For those into such things, my wife and I have a travel blog here and posted photos here. No jaguar photos, though. We heard them call at night and saw their tracks. But we didn’t see any (we did see an Ocelot). Clearly we will have to go back.

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Rivers often create important resource conflicts. Downstream cities want clean water to drink. Upstream residents want to make a living, but that sometimes damages water quality. In the highlands above Quito, Ecuador, for example, residents often convert land to farming and ranching; that allows them to raise valuable crops and livestock, but weakens the land’s ability to naturally cleanse water before it flows downstream.

How can we solve this problem? One response would be for a central government to enact laws and regulations that force the upstream folks to take better care of the watershed. Such laws can play an important role in improving water quality, but they raise several practical concerns. For example, regulatory burdens may place undue economic burdens on upstream residents. And the laws and regulations may be hard to enforce, particularly if local communities view them as an unwelcome burden.

Another strategy is for the downstream water users to pay the upstream residents for keeping the water clean. Such payments can make protecting the watershed into a profit center for upstream communities and can encourage them to accept rigorous approaches to monitoring and enforcement. (In the economics literature, this approach is often distributed as Coasian, in honor of Ronald Coase, who emphasized it in his work.)

Last week Esther and I dined with some officials of the Nature Conservancy (TNC) and learned that they are encouraging exactly this approach to water conservation in South America. TNC is helping create water funds:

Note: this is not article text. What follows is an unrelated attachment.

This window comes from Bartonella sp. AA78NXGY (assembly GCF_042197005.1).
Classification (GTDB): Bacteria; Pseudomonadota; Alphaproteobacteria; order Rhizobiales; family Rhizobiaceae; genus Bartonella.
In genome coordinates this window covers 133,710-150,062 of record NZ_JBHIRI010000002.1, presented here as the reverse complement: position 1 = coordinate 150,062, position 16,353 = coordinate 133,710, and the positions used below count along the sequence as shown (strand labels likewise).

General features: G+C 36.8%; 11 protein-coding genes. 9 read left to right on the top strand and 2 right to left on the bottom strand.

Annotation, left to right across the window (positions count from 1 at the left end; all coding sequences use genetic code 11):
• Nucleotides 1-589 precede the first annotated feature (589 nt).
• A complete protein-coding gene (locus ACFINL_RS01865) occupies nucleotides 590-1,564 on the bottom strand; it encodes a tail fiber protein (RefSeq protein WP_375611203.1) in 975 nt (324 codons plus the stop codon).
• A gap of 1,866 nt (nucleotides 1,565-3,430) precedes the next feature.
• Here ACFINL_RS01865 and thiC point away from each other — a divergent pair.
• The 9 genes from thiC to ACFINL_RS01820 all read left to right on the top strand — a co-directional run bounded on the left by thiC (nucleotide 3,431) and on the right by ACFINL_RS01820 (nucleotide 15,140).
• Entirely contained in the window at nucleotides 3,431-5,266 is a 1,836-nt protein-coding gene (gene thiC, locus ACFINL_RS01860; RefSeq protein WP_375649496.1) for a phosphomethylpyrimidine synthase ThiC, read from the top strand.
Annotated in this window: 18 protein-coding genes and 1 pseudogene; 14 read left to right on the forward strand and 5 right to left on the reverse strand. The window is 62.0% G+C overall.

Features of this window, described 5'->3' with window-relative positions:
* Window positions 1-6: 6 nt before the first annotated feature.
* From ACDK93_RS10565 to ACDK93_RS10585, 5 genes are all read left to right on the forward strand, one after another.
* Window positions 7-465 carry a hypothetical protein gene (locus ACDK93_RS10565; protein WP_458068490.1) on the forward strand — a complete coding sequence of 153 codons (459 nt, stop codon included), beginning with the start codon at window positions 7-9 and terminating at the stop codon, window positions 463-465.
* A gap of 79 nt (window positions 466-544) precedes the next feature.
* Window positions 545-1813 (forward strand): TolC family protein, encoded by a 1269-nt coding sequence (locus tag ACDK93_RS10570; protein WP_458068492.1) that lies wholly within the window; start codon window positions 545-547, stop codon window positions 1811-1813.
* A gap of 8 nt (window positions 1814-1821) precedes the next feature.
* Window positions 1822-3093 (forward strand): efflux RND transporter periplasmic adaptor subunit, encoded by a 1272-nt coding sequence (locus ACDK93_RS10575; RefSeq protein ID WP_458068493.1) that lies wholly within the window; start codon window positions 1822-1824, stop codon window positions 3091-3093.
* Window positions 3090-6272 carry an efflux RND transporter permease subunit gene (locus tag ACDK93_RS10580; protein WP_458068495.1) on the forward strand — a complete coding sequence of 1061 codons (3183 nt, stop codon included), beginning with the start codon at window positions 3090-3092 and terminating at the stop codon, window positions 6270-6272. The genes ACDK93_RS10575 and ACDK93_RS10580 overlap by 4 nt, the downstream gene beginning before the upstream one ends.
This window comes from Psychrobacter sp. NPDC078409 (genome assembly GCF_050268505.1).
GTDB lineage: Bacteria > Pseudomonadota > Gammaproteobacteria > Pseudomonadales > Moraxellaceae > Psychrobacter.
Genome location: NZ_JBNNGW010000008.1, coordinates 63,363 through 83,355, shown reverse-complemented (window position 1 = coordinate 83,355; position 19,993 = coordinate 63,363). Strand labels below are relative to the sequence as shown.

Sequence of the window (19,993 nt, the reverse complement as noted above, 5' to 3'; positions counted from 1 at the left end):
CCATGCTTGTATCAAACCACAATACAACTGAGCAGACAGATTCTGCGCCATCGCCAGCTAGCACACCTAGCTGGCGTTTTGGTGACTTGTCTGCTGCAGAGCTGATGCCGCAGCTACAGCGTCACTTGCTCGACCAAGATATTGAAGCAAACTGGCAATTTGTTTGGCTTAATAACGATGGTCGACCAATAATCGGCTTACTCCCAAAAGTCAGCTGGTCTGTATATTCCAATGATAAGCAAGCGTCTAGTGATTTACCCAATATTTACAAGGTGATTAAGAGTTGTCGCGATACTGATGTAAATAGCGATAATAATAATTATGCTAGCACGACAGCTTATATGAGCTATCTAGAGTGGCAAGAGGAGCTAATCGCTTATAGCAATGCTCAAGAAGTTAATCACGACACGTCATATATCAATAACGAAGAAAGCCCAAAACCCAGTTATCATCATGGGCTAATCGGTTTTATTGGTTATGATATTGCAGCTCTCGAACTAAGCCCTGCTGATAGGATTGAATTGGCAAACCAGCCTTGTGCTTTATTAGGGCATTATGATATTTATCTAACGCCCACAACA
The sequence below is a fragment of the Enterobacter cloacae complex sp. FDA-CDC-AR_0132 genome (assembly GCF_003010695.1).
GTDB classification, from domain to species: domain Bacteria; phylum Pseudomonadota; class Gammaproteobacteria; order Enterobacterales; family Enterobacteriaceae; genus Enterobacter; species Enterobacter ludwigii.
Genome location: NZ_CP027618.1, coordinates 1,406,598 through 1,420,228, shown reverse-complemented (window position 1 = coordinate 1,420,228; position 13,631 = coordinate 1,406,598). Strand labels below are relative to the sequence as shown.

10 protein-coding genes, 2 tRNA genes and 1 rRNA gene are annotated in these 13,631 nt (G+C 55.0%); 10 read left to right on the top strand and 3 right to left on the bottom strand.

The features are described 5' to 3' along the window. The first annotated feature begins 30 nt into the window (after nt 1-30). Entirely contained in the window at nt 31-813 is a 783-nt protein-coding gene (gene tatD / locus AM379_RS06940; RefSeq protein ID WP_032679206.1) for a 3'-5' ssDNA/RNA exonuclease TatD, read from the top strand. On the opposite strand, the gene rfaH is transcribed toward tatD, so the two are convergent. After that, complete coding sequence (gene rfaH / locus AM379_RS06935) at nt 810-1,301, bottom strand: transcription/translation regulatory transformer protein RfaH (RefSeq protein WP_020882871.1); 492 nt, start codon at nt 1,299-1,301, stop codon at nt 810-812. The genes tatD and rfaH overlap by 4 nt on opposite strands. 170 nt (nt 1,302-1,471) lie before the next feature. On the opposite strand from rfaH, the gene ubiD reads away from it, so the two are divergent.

Water users pay into the funds in exchange for the product they receive — fresh, clean water. The funds, in turn, pay for forest conservation along rivers, streams and lakes, to ensure that safe drinking water flows out of users’ faucets every time they turn on the tap.

Some water funds pay for community-wide reforestation projects in villages upstream from major urban centers, like Quito, Ecuador, and Bogotá, Colombia. In other cases, like in Brazil’s Atlantic Forest, municipalities collect fees from water users and make direct payments to farmers and ranchers who protect and restore riverside forests on their land through water producer initiatives.

“These ‘water producers,’ as we call them, are being fairly compensated for a product they’re providing to people downstream in Rio de Janeiro and São Paulo: fresh water,” explains Fernando Veiga, Fernando Veiga, Environmental Services Manager for the Conservancy’s Atlantic Forest and Central Savannas Conservation Program in Brazil. “They’re receiving $32 per acre, per year, for keeping their riverside forests standing.”

TNC has an informative interactive graphic that illustrates how it works in the headwaters above Quito. (Note to TNC: the graphic would be even better if it involved less clicking.)

Perhaps needless to say, this idea is not unique to South America. New York City, for example, has been pursuing a related approach, buying up buffer land around the upstate reservoirs that supply the city.